Kyle D. Weaver and Matthew G. Ewend
Kyle D. Weaver, Diane Armao, Joseph M. Wiley and Matthew G. Ewend
✓ This 10-year-old girl presented with a 1-month history of progressive bulbar palsy and a solitary enhancing mass originating within the floor of the fourth ventricle. Results of initial imaging studies and presentation were suggestive of neoplasia. Subtotal resection was performed and pathological examination revealed the mass to be a histiocytic lesion, with no evidence of a glioma. The patient had no other stigmata of histiocytosis and was treated with steroid medications, resulting in prolonged resolution of the lesion. This case demonstrates that for discrete brainstem lesions the differential diagnosis includes entities other than glioma for which treatment is available. Biopsy sampling should be considered when technically feasible.
Jonathan A. Forbes, Matthew L. Carlson, Saniya S. Godil, Marc L. Bennett, George B. Wanna and Kyle D. Weaver
In this publication, video format is utilized to review the operative technique of retrosigmoid craniotomy for resection of acoustic neuroma with attempted hearing preservation. Steps of the operative procedure are reviewed and salient principles and technical nuances useful in minimizing complications and maximizing efficacy are discussed.
The video can be found here: http://youtu.be/PBE5rQ7B0Ls.
Kaleb Yohay, Betty Tyler, Kyle D. Weaver, Andrea C. Pardo, Dan Gincel, Jaishri Blakeley, Henry Brem and Jeffrey D. Rothstein
The poor outcome of malignant gliomas is largely due to local invasiveness. Previous studies suggest that gliomas secrete excess glutamate and destroy surrounding normal peritumoral brain by means of excitotoxic mechanisms. In this study the authors assessed the effect on survival of 2 glutamate modulators (riluzole and memantine) in rodent glioma models.
In an in vitro growth inhibition assay, F98 and 9L cells were exposed to riluzole and memantine. Mouse cerebellar organotypic cultures were implanted with F98 glioma cells and treated with radiation, radiation + riluzole, or vehicle and assessed for tumor growth. Safety and tolerability of intracranially implanted riluzole and memantine CPP:SA polymers were tested in F344 rats. The efficacy of these drugs was tested against the 9L model and riluzole was further tested with and without radiation therapy (RT).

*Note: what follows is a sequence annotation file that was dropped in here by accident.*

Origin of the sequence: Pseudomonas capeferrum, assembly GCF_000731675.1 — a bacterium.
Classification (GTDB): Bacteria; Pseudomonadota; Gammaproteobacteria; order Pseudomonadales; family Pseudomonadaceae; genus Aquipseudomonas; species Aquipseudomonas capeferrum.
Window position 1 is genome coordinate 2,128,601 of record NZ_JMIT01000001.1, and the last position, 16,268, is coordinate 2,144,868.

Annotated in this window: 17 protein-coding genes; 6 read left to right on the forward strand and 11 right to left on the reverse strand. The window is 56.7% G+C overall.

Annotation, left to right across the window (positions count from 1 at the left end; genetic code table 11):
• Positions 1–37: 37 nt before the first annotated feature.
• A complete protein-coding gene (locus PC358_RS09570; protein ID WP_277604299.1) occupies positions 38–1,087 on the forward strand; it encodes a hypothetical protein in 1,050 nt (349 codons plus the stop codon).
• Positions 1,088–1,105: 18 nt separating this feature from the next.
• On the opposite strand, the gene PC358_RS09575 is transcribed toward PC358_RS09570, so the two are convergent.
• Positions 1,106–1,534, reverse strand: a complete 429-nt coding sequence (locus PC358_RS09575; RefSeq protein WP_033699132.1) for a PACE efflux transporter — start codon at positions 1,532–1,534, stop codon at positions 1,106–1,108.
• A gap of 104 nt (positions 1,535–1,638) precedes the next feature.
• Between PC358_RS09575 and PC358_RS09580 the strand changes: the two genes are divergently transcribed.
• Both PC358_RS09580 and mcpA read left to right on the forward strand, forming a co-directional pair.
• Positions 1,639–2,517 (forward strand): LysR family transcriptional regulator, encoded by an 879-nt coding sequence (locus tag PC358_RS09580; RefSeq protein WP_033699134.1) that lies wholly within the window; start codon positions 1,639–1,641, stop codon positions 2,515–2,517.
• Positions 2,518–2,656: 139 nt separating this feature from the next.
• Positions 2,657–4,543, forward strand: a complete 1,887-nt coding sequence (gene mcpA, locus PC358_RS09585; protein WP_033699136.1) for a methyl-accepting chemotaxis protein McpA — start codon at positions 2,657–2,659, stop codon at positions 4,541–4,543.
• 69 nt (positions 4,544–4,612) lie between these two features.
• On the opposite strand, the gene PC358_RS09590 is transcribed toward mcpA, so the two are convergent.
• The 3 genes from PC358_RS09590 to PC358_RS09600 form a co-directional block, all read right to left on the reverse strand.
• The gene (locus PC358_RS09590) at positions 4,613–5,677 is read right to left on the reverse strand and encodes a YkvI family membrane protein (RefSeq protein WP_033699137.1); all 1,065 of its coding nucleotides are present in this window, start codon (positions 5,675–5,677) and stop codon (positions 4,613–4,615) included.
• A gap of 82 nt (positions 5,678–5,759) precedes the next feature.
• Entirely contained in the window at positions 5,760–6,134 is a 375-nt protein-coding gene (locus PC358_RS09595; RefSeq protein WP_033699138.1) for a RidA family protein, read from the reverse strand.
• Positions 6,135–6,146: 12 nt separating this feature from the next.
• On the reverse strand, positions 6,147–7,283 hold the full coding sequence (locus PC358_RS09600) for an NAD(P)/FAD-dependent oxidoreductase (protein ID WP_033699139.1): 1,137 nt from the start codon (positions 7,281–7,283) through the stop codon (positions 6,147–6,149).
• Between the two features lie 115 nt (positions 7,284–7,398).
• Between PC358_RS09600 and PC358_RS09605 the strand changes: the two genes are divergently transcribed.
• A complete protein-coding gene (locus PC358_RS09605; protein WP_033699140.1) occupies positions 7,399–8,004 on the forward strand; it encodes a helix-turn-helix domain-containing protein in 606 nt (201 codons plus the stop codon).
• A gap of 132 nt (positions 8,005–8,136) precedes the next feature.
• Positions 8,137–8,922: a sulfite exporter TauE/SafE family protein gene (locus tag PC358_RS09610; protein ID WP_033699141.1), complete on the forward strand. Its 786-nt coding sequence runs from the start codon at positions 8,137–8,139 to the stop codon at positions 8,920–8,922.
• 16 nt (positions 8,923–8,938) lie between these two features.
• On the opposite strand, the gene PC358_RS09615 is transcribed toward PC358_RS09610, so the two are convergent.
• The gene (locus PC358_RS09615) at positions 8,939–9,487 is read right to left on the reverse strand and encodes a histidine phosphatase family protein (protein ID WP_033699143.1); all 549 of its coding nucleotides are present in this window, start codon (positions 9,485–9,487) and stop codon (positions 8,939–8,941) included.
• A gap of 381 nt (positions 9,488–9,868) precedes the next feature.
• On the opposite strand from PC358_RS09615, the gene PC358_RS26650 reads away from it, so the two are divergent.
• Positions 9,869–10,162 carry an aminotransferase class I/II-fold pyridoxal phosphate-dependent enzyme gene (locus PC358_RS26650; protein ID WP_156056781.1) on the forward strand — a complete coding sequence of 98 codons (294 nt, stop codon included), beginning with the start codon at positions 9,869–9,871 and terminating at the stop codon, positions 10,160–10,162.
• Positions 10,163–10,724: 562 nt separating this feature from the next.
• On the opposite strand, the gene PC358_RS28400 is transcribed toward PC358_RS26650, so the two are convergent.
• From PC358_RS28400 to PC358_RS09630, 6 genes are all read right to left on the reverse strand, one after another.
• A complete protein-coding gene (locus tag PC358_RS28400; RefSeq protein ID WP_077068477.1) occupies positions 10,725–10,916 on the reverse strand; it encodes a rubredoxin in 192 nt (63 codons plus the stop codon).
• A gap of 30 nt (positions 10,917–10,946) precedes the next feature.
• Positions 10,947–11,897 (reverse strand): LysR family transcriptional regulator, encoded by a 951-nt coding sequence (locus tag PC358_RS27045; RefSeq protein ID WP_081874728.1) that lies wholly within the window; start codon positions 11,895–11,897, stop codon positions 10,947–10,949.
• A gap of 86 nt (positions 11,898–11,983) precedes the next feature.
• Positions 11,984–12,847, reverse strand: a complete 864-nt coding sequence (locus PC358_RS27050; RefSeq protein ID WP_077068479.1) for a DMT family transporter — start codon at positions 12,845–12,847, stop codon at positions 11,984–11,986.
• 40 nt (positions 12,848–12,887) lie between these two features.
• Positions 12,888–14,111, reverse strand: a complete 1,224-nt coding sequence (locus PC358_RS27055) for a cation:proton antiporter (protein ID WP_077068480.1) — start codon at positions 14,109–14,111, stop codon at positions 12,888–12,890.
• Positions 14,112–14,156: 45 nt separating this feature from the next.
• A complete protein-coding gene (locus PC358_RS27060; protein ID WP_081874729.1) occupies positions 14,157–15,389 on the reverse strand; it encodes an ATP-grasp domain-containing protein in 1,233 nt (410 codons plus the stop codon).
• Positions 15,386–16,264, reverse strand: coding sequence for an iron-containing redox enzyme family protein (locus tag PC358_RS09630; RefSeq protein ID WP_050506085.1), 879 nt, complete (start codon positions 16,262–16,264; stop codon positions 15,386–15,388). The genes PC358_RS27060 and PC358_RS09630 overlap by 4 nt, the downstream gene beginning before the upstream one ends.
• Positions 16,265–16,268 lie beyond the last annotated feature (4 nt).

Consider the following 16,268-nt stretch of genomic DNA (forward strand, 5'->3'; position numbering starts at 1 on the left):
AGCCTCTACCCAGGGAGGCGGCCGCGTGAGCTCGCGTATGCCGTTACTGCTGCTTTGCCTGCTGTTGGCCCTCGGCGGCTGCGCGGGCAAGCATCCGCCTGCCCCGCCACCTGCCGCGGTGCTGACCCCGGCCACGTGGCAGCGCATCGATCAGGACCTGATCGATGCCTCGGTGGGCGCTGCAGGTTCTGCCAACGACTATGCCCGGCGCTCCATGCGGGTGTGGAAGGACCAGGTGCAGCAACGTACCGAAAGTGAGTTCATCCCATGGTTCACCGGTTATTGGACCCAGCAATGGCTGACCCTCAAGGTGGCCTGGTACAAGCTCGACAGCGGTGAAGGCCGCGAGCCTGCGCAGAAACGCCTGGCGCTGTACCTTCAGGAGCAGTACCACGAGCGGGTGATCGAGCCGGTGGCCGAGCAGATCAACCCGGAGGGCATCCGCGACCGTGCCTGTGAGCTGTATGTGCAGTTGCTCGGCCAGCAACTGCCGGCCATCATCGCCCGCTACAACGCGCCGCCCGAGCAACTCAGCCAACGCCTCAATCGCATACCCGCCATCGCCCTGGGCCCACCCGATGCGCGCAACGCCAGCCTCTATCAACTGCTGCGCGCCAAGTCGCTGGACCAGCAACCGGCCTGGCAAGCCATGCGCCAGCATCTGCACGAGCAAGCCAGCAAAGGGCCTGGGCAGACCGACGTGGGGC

In vitro assays showed effective growth inhibition of both drugs on F98 and 9L cell lines. F98 organotypic cultures showed reduced growth of tumors treated with radiation and riluzole in comparison with untreated cultures or cultures treated with radiation or riluzole alone. Three separate efficacy experiments all showed that localized delivery of riluzole or memantine is efficacious against the 9L gliosarcoma tumor in vivo. Systemic riluzole monotherapy was ineffective; however, riluzole given with RT resulted in improved survival.
Riluzole and memantine can be safely and effectively delivered intracranially via polymer in rat glioma models. Both drugs demonstrate efficacy against the 9L gliosarcoma and F98 glioma in vitro and in vivo. Although systemic riluzole proved ineffective in increasing survival, riluzole acted synergistically with radiation and increased survival compared with RT or riluzole alone.